Tester received an assist in 2006 from the candidacy of Libertarian Stan Jones - whose 10,377 vote tally was nearly triple that of Tester's vote margin over three-term Republican incumbent Conrad Burns (3,512 votes).

If Cox can maintain his 6+ percent support on Election Day, it would mark the best showing by a non-major party candidate in a Montana U.S. Senate race since 1936, when independent Joseph Monaghan won 17.9 percent.

The two best showings of an independent or third-party senate candidate in Montana were turned in by Progressive Joseph Dixon at 32.1 percent in 1912 (good for second place) and U.S. Representative Jeannette Rankin who won 23.1 percent under the National banner in 1918.

Libertarian candidates will also be on the ballot in nine other states, but their names have not been included in any public opinion surveys conducted this month: in Arizona (Marc Victor), Connecticut (Paul Passarelli), Indiana (Andy Horning), Maryland (Dean Ahmad), New Jersey (Kenneth Kaplan), New York (Chris Edes), Pennsylvania (Rayburn Smith), Texas (John Jay Myers), and Wisconsin (Joseph Kexel).

Libertarian-endorsed candidates will likewise be on the ballot in Tennessee (independent Shaun Crowell) and Maine (Independent for Liberty candidate Andrew Dodge) but have also not been included in candidate listings of recent surveys.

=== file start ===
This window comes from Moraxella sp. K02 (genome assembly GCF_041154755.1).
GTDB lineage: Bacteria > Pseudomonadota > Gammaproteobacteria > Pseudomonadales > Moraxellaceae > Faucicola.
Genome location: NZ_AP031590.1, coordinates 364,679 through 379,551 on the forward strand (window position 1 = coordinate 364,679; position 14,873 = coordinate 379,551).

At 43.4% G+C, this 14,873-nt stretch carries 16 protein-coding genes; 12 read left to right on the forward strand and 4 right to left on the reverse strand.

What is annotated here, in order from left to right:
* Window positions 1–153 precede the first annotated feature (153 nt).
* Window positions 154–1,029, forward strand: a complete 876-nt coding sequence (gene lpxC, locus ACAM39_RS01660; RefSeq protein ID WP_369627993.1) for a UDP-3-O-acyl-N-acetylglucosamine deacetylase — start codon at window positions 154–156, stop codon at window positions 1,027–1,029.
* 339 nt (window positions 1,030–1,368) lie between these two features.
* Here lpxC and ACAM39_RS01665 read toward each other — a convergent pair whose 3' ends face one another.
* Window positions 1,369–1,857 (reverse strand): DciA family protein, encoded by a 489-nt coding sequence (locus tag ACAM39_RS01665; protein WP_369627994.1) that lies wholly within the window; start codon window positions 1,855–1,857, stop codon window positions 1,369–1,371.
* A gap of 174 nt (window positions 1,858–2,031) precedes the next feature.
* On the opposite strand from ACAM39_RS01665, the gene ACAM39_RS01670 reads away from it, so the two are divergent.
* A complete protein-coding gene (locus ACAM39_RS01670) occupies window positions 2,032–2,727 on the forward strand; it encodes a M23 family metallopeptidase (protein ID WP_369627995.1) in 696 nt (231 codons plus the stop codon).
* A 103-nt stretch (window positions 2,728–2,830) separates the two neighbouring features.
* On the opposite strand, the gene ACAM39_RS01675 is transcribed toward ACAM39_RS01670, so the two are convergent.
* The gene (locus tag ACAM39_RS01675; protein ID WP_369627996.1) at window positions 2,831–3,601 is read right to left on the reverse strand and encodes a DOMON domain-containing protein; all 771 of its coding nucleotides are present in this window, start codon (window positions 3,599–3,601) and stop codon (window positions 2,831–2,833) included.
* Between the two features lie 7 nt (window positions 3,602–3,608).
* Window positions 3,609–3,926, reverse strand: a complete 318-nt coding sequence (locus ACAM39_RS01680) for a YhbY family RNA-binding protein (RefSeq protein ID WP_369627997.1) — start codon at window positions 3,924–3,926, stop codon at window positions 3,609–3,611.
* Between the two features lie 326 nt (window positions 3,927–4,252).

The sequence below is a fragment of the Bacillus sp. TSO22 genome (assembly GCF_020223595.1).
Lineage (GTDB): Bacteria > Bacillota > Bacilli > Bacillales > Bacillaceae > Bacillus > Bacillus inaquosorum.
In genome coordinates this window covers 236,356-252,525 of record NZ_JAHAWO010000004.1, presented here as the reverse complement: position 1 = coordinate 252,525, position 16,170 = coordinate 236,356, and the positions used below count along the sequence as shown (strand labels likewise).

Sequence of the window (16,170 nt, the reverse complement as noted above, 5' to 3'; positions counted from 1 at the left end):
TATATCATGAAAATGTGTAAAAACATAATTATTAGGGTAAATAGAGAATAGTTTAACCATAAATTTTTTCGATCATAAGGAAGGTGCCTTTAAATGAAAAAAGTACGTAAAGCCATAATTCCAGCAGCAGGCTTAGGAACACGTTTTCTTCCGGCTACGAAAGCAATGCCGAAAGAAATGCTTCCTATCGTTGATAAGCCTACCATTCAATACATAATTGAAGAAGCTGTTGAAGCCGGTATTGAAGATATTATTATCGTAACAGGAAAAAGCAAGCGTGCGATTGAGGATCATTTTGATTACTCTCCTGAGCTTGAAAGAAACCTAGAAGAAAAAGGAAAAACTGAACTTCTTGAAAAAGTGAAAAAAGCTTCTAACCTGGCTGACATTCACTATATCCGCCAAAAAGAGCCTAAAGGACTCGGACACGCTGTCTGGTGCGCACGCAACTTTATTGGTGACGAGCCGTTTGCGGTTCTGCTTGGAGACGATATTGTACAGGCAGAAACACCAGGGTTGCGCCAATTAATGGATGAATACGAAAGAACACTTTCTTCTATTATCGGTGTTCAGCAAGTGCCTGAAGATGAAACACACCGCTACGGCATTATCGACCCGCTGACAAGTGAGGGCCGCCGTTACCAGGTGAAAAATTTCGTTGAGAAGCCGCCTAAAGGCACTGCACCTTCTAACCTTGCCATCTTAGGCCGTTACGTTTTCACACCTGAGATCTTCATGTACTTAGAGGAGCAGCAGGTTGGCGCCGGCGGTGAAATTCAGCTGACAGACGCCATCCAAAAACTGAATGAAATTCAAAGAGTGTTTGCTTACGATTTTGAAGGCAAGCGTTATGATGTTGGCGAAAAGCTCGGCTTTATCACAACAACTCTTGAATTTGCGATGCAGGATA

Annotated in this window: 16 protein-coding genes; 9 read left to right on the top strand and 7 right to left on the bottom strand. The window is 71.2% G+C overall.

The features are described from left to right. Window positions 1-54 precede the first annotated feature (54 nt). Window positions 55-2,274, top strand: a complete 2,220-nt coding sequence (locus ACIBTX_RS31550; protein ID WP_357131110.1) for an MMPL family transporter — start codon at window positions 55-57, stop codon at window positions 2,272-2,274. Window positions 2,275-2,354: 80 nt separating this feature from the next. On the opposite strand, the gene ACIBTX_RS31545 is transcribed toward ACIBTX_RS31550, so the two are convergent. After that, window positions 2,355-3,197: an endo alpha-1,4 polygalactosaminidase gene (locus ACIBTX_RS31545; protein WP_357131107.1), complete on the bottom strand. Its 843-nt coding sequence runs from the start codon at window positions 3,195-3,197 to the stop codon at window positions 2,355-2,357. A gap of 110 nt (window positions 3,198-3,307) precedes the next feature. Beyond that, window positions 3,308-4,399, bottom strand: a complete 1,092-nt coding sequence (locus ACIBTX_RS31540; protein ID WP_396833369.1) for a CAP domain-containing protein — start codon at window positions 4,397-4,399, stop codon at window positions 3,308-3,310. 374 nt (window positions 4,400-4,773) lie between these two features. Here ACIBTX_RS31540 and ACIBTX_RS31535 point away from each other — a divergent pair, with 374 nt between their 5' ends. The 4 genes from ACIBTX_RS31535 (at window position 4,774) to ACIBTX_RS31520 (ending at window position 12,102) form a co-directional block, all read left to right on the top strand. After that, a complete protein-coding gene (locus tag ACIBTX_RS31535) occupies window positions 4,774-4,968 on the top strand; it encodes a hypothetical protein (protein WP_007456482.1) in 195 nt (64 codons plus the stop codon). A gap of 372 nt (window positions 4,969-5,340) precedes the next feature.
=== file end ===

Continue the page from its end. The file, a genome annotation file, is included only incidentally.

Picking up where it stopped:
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Remains of the Data

Plurality-Winning Governors Elected At Century-Long High Water Mark

The rate of gubernatorial candidates elected without the support of a majority of voters is at its highest level since the 1910s.

Political Crumbs

Seeing Red

Congressman Nick Rahall's failed bid for a 20th term in West Virginia this cycle, combined with a narrow loss by Nick Casey to Alex Mooney in Shelley Moore Capito's open seat, means that West Virginia Democrats will be shut out of the state's U.S. House delegation for the first time in over 90 years. The Republican sweep by two-term incumbent David McKinley in the 1st CD, Mooney in the 2nd, and Evan Jenkins over Rahall in the 3rd marks the first time the GOP has held all seats in the chamber from West Virginia since the Election of 1920. During the 67th Congress (1921-1923) all six seats from the state were controlled by the GOP. Since the Election of 1922, Democrats have won 76 percent of all U.S. House elections in the Mountain State - capturing 172 seats compared to 54 for the GOP.


Home Field Advantage?

When the 114th Congress convenes in a few days, Maine will be represented by one home-grown U.S. Representative: Waterville-born Republican Bruce Poliquin. With the departure of Millinocket-born Mike Michaud, who launched a failed gubernatorial bid, the Pine Tree State was poised to send a House delegation to D.C. without any Maine-born members for the first time since 1821. Three-term U.S. Rep. Chellie Pingree (born in Minnesota) coasted to reelection as expected, however Poliquin edged Kentucky-born Emily Cain by 5.3 points to keep the streak alive. Since 1876, a total of 208 of the 222 candidates elected to the nation's lower legislative chamber from the state have been born in Maine, or 94 percent.